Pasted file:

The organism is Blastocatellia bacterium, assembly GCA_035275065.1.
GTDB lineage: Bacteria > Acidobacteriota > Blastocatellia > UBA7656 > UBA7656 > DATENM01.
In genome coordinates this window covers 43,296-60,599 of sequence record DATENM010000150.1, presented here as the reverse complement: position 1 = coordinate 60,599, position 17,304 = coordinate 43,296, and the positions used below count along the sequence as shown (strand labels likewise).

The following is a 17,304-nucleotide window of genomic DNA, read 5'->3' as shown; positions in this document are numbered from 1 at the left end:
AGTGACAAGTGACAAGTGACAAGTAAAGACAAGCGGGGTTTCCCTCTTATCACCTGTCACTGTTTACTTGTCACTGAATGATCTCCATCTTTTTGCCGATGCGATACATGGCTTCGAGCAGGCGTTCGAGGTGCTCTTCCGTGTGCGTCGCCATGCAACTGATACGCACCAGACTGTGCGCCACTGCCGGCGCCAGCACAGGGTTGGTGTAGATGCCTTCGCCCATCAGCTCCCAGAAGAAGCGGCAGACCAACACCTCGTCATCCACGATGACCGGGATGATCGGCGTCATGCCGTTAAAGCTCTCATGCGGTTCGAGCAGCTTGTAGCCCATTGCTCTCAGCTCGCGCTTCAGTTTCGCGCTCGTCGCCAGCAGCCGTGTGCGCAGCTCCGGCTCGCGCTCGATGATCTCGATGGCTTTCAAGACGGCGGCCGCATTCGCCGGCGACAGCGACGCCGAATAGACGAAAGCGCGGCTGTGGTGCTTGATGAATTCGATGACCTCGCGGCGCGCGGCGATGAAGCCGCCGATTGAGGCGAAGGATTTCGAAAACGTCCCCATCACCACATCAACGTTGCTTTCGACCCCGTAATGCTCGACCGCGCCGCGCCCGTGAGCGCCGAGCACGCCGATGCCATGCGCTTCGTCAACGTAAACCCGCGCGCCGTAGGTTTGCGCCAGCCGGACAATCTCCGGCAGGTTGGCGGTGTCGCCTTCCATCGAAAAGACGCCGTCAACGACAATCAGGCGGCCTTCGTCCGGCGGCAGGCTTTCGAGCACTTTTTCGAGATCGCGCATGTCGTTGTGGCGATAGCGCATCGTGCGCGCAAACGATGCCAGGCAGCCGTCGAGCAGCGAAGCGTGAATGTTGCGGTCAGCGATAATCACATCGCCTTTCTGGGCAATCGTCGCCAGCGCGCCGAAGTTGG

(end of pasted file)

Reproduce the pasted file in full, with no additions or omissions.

The organism is Blastocatellia bacterium, assembly GCA_035275065.1.
GTDB lineage: Bacteria > Acidobacteriota > Blastocatellia > UBA7656 > UBA7656 > DATENM01.
In genome coordinates this window covers 43,296-60,599 of sequence record DATENM010000150.1, presented here as the reverse complement: position 1 = coordinate 60,599, position 17,304 = coordinate 43,296, and the positions used below count along the sequence as shown (strand labels likewise).

The following is a 17,304-nucleotide window of genomic DNA, read 5'->3' as shown; positions in this document are numbered from 1 at the left end:
AGTGACAAGTGACAAGTGACAAGTAAAGACAAGCGGGGTTTCCCTCTTATCACCTGTCACTGTTTACTTGTCACTGAATGATCTCCATCTTTTTGCCGATGCGATACATGGCTTCGAGCAGGCGTTCGAGGTGCTCTTCCGTGTGCGTCGCCATGCAACTGATACGCACCAGACTGTGCGCCACTGCCGGCGCCAGCACAGGGTTGGTGTAGATGCCTTCGCCCATCAGCTCCCAGAAGAAGCGGCAGACCAACACCTCGTCATCCACGATGACCGGGATGATCGGCGTCATGCCGTTAAAGCTCTCATGCGGTTCGAGCAGCTTGTAGCCCATTGCTCTCAGCTCGCGCTTCAGTTTCGCGCTCGTCGCCAGCAGCCGTGTGCGCAGCTCCGGCTCGCGCTCGATGATCTCGATGGCTTTCAAGACGGCGGCCGCATTCGCCGGCGACAGCGACGCCGAATAGACGAAAGCGCGGCTGTGGTGCTTGATGAATTCGATGACCTCGCGGCGCGCGGCGATGAAGCCGCCGATTGAGGCGAAGGATTTCGAAAACGTCCCCATCACCACATCAACGTTGCTTTCGACCCCGTAATGCTCGACCGCGCCGCGCCCGTGAGCGCCGAGCACGCCGATGCCATGCGCTTCGTCAACGTAAACCCGCGCGCCGTAGGTTTGCGCCAGCCGGACAATCTCCGGCAGGTTGGCGGTGTCGCCTTCCATCGAAAAGACGCCGTCAACGACAATCAGGCGGCCTTCGTCCGGCGGCAGGCTTTCGAGCACTTTTTCGAGATCGCGCATGTCGTTGTGGCGATAGCGCATCGTGCGCGCAAACGATGCCAGGCAGCCGTCGAGCAGCGAAGCGTGAATGTTGCGGTCAGCGATAATCACATCGCCTTTCTGGGCAATCGTCGCCAGCGCGCCGAAGTTGG